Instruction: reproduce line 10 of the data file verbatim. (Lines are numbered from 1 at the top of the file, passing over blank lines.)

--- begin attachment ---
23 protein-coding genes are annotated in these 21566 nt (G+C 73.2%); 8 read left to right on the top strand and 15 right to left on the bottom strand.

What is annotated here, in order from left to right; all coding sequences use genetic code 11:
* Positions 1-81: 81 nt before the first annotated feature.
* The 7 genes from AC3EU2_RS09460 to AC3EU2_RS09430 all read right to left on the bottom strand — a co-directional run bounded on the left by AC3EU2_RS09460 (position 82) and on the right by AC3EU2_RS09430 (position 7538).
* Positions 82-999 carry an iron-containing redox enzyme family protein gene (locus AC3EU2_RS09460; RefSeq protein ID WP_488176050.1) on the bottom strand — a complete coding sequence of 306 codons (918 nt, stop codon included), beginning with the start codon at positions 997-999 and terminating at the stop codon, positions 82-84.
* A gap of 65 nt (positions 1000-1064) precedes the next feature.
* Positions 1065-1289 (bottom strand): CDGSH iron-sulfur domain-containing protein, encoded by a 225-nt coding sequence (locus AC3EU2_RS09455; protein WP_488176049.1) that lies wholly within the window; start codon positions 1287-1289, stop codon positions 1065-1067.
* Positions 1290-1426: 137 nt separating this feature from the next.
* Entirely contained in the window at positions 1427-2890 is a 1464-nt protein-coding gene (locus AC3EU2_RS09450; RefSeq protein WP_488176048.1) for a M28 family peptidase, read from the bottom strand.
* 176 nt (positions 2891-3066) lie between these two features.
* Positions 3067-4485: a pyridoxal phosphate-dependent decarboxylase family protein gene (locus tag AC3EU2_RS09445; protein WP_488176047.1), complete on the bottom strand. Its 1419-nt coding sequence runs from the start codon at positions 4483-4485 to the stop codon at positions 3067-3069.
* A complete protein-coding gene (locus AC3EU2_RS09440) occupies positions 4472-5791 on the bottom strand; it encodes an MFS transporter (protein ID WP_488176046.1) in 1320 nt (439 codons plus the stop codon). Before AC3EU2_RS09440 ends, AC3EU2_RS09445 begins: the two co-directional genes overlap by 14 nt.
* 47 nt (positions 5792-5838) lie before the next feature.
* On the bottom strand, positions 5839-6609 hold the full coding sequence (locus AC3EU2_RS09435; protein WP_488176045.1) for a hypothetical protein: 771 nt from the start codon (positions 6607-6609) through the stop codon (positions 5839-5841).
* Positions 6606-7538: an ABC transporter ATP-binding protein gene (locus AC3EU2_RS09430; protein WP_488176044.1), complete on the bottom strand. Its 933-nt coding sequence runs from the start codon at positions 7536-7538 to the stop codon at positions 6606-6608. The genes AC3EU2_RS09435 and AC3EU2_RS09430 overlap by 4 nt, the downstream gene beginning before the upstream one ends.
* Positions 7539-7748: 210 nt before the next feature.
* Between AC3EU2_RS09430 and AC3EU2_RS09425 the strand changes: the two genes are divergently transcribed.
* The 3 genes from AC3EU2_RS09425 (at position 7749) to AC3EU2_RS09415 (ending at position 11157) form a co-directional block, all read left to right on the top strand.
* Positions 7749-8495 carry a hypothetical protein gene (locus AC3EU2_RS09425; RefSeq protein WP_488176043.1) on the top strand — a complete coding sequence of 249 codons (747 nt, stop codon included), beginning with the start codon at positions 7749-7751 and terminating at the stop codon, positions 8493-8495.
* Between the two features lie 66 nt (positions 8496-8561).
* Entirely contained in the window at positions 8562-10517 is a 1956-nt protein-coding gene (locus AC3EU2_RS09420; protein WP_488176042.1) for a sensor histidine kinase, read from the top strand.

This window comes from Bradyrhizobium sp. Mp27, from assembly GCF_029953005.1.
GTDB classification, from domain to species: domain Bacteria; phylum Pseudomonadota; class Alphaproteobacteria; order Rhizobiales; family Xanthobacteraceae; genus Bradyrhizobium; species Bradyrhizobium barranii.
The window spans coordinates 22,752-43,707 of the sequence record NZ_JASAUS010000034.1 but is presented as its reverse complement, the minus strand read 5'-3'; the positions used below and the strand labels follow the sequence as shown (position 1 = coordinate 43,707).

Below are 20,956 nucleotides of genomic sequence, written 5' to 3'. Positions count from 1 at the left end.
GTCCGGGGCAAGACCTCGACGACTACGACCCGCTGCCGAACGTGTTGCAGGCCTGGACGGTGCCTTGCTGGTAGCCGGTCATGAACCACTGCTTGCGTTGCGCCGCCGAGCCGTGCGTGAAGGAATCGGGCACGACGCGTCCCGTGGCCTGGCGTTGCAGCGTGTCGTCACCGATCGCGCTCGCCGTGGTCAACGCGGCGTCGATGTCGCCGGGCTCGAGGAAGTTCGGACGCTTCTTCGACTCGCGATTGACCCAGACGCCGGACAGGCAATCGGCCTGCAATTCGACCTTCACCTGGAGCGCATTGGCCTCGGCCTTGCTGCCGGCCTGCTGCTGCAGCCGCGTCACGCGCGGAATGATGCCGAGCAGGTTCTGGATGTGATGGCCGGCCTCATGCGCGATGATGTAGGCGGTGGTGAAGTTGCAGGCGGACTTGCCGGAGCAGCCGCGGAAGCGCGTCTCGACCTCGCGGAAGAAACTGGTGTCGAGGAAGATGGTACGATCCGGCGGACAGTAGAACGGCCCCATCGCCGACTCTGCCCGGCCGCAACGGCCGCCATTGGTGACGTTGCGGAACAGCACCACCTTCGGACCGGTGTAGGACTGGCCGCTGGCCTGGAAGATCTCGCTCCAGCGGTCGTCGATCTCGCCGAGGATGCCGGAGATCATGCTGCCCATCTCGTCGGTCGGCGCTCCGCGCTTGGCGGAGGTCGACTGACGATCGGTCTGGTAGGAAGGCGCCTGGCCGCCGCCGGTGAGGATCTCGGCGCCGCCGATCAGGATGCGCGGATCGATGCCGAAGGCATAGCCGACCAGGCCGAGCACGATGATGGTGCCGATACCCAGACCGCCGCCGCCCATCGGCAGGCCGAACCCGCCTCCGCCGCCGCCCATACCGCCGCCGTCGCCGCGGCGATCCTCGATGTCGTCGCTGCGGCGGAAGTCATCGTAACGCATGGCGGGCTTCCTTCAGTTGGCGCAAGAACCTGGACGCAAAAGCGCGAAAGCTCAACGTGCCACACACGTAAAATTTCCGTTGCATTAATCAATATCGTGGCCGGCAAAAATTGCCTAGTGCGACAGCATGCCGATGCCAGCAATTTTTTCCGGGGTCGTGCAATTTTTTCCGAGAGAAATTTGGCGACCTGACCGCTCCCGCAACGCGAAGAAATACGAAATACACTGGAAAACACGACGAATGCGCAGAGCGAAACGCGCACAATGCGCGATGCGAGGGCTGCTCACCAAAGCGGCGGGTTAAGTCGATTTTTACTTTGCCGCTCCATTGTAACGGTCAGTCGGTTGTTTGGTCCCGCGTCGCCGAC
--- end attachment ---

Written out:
* 176 nt (positions 2891-3066) lie between these two features.